Sister Labs at UD

The Speech Language and Multilingualism Lab explores a variety of questions related to how children learn language, and how they learn multiple languages at the same time.

The Memory and Perception of Speech (MAPS) Lab is broadly focused on understanding how linguistic experience and memory for speech affects our ability to process spoken language.

The Language Acquisition and Brain Lab (QLAB) is dedicated to studying the brain organization of language development. We us a variety of behavioral and neuroimaging techniques to investigate the neural organization for language processing changes from childhood through adulthood, and how differently language networks function in neurodevelopmental disorders, such as autism spectrum disorder, dyslexia, language impairment, and schizophrenia.

The Brain Organization for Language and Literacy Development (BOLD) Lab studies the neural mechanisms that support language (monolingual or bilingual, signed or spoken), reading, and cognitive development across the lifespan. We use MRI and functional Near Infrared Spectroscopy (fNIRS) neuroimaging technology in combination with genetic and behavioral analyses to gain new insights into the biological underpinnings of language, reading, and human cognition.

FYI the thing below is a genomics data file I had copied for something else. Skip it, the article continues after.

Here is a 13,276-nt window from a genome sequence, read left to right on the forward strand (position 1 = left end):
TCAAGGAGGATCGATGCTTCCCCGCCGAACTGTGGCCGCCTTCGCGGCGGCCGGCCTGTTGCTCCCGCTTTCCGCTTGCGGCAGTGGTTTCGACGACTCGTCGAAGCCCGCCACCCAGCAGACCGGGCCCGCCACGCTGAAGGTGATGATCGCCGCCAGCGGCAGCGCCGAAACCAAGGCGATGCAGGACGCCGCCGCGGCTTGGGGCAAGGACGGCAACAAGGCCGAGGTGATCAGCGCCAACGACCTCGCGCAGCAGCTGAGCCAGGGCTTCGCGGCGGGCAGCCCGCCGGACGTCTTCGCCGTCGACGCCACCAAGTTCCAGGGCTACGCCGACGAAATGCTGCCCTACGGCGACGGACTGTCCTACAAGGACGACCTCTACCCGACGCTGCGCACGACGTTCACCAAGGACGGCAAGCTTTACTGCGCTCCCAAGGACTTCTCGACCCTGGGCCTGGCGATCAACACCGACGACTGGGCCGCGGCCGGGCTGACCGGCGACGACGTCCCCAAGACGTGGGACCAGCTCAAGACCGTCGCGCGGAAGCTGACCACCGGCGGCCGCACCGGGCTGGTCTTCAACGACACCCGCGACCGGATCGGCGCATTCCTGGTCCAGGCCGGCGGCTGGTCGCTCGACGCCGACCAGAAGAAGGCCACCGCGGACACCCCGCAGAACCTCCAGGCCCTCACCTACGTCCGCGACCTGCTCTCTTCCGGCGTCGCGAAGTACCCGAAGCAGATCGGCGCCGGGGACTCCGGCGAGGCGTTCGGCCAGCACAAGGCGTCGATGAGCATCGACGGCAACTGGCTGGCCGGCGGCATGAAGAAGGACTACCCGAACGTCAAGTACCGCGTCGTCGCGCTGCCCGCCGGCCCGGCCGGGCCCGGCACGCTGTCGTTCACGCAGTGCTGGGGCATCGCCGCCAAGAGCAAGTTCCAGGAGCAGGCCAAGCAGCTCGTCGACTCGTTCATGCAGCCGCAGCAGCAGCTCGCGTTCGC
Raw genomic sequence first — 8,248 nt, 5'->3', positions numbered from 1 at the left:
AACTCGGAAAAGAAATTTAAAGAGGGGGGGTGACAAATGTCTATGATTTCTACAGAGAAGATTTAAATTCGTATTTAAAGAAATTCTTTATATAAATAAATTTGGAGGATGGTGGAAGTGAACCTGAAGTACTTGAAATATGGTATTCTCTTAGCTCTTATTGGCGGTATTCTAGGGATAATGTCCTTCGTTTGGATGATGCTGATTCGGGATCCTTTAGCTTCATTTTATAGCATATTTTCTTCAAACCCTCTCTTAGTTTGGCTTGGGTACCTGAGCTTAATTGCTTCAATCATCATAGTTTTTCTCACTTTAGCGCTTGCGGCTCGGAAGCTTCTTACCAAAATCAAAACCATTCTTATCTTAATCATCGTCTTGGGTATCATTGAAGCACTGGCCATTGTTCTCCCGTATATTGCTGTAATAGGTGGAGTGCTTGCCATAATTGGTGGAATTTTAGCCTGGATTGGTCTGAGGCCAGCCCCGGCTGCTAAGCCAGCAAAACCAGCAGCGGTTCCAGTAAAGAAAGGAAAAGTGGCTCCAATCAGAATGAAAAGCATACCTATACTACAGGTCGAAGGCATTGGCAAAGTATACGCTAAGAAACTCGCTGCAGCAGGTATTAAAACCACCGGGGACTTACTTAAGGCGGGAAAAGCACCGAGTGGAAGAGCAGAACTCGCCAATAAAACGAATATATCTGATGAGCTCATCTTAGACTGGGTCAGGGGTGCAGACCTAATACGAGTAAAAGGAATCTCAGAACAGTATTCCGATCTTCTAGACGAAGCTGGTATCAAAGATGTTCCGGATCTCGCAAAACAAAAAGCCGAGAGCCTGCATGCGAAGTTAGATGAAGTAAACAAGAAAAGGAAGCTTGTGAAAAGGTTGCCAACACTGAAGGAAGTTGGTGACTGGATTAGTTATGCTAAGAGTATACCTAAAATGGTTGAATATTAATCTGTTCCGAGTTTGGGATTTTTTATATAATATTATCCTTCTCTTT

“Since 1974, the Child’s Play, Learning and Development Lab at the University of Delaware (formerly the Infant Language Project), under the direction of Dr. Roberta Golinkoff, has been exploring how children learn and grow. From how children develop language and spatial skills to how play can help scaffold learning, we are exploring children’s marvelous minds.”

The Measure What Matters (MWM) Lab works to improve the assessment of patient-reported outcomes for people with cognitive and communication disorders. The includes the assessment of health concepts that are internal and subjective, like quality of life.

Language & Cognition Lab

The Language & Cognition Lab examines how language relates to other cognitive systems and interacts with the development of children’s cognitive and communicative abilities. We combine a variety of experimental methods to study the nature and growth of language across different communities and learners.